How Common is Wage Theft in the USA?
Wage theft is an awful crime, one which robs workers of their hard-earned money. There are a variety of definitions for this crime, but at its core, wage theft is when a worker or employee is not given the money they are contractually owed in exchange for the services they offer to their employers. Wage theft can occur in many forms, including not paying the contractually obligated rate, failure to pay overtime or failure to pay minimum wage.
Wage theft is absolutely illegal, as defined by the federal Fair Labor Standards Act, Davis-Bacon Act, and dozens of different state laws.
Just How Common is it?
Unfortunately, wage theft in the USA is way, way too common, and often occurs to those who have the least resources to fight back. Even more unfortunate is that case numbers appear to have risen significantly over the past two decades.
According to an estimate from the Wage Authority Group, in 2017, wage theft by American companies cost American workers a shocking $50 billion annually.
Older estimates show just how much wage theft is believed to have increased. In 2001, it was estimated to cost American workers more than $19 billion annually. Astonishingly, according to one chart, this cost Americans more money than robbery, auto theft, burglary and larceny – combined.
Unfortunately, the overall estimates of just how much wage theft actually costs American workers pale in comparison to the overall fines levied against companies who have stolen from Americans. For example, according to a CNN article in 2017, American workers recovered an estimated $2 billion from companies who committed wage theft between 2015-2016.
Some states have been more aggressive than others in prosecuting wage theft. For example from 2015-2016, California recovered $117 million, while New York won got $84.6 million.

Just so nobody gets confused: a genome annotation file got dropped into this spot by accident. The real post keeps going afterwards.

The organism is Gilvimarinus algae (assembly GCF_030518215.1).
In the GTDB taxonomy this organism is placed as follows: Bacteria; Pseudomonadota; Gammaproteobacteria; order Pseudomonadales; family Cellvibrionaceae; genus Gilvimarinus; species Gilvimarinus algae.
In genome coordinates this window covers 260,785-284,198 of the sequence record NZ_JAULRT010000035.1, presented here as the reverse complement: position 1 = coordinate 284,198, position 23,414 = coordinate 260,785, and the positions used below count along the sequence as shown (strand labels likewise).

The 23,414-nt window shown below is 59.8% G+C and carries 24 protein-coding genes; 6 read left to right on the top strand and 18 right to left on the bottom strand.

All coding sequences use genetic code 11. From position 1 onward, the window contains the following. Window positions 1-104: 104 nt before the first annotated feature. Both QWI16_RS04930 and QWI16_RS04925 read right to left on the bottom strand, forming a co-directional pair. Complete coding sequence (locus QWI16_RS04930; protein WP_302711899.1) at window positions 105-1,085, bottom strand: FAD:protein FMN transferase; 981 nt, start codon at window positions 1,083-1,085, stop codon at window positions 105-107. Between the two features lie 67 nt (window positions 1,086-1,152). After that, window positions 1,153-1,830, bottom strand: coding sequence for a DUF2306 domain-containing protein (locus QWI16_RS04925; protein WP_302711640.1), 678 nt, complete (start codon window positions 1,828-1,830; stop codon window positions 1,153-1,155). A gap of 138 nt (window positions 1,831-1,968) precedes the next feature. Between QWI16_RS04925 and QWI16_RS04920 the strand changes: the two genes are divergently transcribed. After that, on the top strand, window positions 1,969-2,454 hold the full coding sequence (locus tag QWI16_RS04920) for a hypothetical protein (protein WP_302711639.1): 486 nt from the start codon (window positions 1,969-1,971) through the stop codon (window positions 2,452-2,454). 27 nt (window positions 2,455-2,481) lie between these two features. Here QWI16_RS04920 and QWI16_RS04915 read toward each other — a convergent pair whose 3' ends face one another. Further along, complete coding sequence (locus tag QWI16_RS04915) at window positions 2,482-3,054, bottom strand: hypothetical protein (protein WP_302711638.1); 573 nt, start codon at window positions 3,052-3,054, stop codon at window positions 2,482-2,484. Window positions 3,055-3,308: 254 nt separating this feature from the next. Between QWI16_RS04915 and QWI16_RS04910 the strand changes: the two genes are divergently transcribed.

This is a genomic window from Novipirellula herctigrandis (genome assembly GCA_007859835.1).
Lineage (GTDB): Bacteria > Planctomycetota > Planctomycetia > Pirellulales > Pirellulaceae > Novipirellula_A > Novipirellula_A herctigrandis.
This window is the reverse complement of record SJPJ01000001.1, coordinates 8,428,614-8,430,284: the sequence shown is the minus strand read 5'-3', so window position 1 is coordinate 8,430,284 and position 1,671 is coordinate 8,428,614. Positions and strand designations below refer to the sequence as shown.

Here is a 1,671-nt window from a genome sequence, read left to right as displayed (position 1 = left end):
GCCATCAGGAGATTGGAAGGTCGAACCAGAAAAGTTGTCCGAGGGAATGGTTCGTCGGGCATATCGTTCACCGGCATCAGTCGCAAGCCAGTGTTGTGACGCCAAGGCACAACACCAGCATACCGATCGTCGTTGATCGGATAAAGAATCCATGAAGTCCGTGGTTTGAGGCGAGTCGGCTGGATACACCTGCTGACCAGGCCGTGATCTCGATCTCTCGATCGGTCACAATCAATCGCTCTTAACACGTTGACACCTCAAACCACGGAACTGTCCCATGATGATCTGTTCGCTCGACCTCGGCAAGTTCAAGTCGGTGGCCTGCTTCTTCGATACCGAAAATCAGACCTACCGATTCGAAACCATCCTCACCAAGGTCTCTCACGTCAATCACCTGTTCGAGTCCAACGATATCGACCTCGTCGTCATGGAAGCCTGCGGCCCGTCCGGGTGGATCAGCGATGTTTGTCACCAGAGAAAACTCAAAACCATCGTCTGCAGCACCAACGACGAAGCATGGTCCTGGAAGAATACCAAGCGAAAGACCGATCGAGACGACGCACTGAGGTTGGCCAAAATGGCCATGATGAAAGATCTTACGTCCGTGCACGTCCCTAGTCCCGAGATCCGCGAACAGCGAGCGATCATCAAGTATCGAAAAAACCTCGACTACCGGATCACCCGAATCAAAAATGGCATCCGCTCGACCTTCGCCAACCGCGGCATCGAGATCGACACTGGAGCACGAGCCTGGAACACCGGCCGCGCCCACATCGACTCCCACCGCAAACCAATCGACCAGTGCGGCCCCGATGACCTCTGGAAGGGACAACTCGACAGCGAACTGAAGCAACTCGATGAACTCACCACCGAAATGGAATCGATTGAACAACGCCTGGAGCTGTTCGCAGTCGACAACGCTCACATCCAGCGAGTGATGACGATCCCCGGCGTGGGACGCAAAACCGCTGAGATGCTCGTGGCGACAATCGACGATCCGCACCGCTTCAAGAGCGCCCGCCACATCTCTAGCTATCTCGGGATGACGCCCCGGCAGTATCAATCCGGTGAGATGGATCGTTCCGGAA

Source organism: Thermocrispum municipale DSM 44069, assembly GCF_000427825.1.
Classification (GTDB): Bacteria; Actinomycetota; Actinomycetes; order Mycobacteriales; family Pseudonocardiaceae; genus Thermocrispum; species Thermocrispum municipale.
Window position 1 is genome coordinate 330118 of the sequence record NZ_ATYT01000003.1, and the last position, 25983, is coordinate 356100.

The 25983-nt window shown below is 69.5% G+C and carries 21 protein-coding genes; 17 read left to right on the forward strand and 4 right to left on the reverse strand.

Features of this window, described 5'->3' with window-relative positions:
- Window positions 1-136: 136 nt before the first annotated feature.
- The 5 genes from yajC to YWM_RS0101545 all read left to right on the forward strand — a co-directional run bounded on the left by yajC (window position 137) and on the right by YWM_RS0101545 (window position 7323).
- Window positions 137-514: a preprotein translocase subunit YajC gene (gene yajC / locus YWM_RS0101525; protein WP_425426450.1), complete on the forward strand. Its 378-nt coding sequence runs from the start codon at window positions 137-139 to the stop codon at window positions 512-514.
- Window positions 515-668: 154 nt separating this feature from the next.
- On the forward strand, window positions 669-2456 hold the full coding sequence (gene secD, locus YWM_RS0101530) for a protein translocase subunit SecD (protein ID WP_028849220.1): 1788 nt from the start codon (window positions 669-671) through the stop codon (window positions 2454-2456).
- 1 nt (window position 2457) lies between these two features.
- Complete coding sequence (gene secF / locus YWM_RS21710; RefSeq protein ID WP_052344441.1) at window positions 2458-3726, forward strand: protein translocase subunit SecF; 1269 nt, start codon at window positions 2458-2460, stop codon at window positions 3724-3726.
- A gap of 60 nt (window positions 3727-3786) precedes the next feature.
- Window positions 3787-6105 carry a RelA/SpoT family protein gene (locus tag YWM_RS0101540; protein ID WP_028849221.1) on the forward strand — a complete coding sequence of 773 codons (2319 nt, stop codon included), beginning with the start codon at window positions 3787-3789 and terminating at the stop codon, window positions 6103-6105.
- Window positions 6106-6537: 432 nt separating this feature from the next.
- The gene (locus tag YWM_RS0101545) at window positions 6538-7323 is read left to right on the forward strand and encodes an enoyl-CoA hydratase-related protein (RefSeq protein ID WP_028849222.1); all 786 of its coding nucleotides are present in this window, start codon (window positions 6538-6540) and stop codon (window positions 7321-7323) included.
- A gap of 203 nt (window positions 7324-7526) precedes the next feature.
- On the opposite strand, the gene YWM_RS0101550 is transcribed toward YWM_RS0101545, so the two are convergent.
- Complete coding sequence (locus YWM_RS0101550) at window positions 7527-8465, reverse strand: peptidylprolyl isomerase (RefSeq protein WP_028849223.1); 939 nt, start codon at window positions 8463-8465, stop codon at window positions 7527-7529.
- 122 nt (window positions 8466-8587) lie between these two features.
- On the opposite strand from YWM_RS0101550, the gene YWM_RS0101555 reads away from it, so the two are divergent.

What are famous examples of companies losing lawsuits after being accused of wage theft in America?
Again, sadly, there is no shortage of cases of some of America’s largest companies being successfully sued over this issue.
A review of the available data reveals that, as of 2019, many of America’s most storied corporations have been successfully prosecuted for wage theft:
- Walmart ($1.4 billion)
- FedEx ($502 million)
- Bank of America ($381 million)
- Wells Fargo ($205 million)
- JPMorgan Chase ($160 million)
As the authors of the study make clear, wage theft is not a problem which is confined to small businesses, retailers or fast food shops. The companies above are all some of the largest and most economically successful in the United States, yet they have been forced to pay hundreds of millions – if not billions – in settlements and fines for these crimes.
And indeed, these cases may only be the top of the iceberg. The Communication Workers of America (CWA) is in the process of seeking $100 million in back wages against General Dynamics, a company which operates numerous call centers for the federal government. This case – and the alleged violations – trace back to 2013.
Thankfully, as rampant as this issue appears to be, companies have been made to pay for their crimes. One study showed that over 1,200 actions against large American companies cost those corporations $8.8 billion. Another study, this one of penalties enacted by the U.S. Department of labor and the regulatory bodies of eight different states, turned up an additional 4,220 cases which cost American companies $9.2 billion in penalties.